She has a lot going for herself. As an actress and as a person, shes not ordinary. She appeals to people as though they already know her. Shes every woman.
A central theme in the movie is the relationship between Brad and his son, Marcus. How did you and Lance Gross develop such an authentic, on-screen father-son chemistry?
We got to know each other prior to shooting the film. In fact, I discovered he was an L.A. Lakers fan, so we went to a game and hung out. I think that certainly helped our timing and rhythm. Throughout the film, wed try and find ways to visually establish that connection between Brad and Marcus. The scene where I offer him a drink was spontaneous trying to show that unspoken bond between a father and son.
Did your Academy Award win [Best Actor, The Last King of Scotland] shift the trajectory of your career?
In some ways. Yet, I already had artistic respect. I was already portraying the kinds of characters that interested me. The roles that I picked prior to the Oscar are the same roles I wouldve wanted to portray after the win. The event itself was major the day, being there, you feel the energy. It felt like a magical, out-of-body experience.
Prior to this years Academy Awards, you hosted a tribute for actress Sandra Bullock who just won an Oscar for Best Actress. Why do you think this has been such a breakthrough year for her?
I think the characters shes portrayed have been so diverse. Shes a wonderful actress, and I dont think people get to witness that a lot. I directed her in Hope Floats so people got to see how deep she can be. With this character in The Blind Side, shes this very mannered, pull-no-punches kind of Southern woman, thats got to stay in control. Thats a very specific character and Sandra portrayed it to the fullest extent. I think shes an amazing artist.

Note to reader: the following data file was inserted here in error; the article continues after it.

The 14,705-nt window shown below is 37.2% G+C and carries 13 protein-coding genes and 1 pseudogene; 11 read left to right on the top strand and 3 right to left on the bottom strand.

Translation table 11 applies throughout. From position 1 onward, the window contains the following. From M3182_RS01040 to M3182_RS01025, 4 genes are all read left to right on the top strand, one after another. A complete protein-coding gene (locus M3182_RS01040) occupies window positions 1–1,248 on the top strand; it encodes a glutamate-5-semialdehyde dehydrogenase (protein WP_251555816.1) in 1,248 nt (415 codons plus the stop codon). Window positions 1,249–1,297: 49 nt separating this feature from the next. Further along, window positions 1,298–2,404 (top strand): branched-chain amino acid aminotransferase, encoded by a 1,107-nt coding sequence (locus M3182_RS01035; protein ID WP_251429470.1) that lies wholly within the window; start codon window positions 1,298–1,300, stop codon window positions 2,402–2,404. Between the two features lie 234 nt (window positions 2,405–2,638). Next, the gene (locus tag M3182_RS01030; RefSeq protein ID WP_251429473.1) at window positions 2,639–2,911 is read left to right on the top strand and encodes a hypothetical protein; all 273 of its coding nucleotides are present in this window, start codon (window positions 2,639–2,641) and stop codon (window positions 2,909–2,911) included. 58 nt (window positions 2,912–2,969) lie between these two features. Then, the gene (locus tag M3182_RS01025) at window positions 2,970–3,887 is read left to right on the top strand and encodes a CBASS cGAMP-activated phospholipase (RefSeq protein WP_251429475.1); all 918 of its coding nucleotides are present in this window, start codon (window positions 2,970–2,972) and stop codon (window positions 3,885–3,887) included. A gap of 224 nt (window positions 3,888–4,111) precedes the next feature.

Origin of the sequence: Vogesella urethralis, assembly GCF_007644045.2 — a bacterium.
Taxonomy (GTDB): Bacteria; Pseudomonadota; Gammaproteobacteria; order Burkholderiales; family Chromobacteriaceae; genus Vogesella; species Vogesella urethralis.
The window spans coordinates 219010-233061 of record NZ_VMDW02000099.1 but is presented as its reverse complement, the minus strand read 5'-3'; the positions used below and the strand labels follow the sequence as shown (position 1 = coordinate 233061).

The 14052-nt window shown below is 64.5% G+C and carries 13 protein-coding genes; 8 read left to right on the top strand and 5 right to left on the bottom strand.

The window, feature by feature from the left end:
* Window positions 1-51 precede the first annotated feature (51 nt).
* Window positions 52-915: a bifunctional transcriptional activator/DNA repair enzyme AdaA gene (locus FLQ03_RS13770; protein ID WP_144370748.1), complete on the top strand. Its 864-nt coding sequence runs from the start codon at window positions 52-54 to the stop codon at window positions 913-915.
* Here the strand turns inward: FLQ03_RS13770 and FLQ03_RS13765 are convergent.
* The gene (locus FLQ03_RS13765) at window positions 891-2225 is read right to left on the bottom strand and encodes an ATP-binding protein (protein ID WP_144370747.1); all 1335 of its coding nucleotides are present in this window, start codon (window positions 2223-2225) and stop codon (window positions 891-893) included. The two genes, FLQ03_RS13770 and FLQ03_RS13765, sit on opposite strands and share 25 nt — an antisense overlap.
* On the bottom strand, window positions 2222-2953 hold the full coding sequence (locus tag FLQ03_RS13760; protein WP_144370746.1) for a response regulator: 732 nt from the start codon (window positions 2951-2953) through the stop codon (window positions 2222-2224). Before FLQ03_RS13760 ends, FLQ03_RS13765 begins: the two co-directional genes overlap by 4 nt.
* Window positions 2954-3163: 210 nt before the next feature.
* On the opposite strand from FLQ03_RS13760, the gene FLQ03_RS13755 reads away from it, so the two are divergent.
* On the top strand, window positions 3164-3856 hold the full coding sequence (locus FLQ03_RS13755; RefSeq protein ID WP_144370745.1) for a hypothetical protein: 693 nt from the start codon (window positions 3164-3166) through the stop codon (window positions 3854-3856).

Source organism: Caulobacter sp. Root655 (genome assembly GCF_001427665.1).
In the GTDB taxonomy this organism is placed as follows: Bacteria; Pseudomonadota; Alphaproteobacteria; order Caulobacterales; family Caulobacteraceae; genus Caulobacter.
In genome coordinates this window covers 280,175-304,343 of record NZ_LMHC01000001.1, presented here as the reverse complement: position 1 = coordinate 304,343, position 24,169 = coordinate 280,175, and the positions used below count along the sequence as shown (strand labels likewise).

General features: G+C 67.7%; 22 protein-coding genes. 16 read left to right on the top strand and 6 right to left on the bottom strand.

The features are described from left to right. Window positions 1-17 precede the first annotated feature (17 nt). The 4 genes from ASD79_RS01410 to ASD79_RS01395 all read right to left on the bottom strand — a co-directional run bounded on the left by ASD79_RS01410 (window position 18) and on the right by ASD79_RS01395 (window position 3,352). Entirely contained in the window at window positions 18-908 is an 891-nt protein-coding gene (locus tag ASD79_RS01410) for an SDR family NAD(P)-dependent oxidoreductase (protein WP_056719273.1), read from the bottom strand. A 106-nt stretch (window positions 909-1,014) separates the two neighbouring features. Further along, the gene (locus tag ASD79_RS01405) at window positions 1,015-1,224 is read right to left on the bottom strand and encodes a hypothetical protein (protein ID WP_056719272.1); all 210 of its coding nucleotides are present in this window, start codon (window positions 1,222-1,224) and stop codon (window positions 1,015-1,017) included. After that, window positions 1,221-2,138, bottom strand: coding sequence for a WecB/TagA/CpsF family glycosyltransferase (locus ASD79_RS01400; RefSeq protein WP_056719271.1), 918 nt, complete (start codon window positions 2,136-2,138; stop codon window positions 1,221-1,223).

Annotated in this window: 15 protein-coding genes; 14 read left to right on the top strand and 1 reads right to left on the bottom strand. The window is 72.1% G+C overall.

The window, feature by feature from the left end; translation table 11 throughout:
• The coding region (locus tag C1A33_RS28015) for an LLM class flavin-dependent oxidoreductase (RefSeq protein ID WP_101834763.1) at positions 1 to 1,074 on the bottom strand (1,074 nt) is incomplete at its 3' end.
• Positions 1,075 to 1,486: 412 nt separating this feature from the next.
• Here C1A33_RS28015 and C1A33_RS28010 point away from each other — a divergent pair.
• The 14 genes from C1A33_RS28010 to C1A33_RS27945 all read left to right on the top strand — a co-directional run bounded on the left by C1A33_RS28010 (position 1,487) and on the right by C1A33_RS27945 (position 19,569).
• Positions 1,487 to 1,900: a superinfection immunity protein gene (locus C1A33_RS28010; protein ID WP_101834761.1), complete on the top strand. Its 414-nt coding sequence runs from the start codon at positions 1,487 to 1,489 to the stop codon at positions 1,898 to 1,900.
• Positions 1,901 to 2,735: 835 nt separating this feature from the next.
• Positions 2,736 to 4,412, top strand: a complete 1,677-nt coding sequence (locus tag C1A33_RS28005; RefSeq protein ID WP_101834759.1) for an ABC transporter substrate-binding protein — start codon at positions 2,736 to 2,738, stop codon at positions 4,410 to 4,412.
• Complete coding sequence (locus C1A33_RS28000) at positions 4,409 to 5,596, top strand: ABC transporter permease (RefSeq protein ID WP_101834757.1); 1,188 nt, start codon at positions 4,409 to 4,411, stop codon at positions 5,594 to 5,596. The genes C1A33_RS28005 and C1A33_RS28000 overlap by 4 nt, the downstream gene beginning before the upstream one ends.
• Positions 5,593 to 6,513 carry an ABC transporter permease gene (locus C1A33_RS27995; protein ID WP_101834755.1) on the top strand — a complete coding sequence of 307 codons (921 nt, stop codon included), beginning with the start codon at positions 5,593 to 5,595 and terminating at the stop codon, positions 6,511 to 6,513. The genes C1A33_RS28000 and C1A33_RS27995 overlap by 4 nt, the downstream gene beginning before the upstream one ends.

What do you think has contributed to your longevity in Hollywood?
I care about people. In the end, I think they feel it. It comes across, regardless of the character Im portraying. As an actor, or a director, I want to do something great but I understand I cant do it by myself. For example, in The Last King of Scotland, James McAvoy was incredible! His reaction to the way I behave, sells the way I behave. You need each other to make it work.
Whats next for you?
Im in the process of preparing the script for the new biopic Im working on, Satchmo, about the acclaimed trumpeter, Louis Armstrong. The movie will span over 70 years of his life. I knew about Louis all along, but not what Ive learned now. Actually, this will be the first time that Im both starring and directing. I was a little nervous at first, but now Im really getting into it. Someone else will be playing the trumpet though!
Our Family Wedding highlights the sometimes strained and comical relationship between African-Americans and Latinos. How do you think President Barack Obama is faring as he tries to unite a divided Capitol Hill?
I think hes got a lot of pressing issues on his plate. However, hes an exceptional man so hell figure out how to bring everyone together to get things done.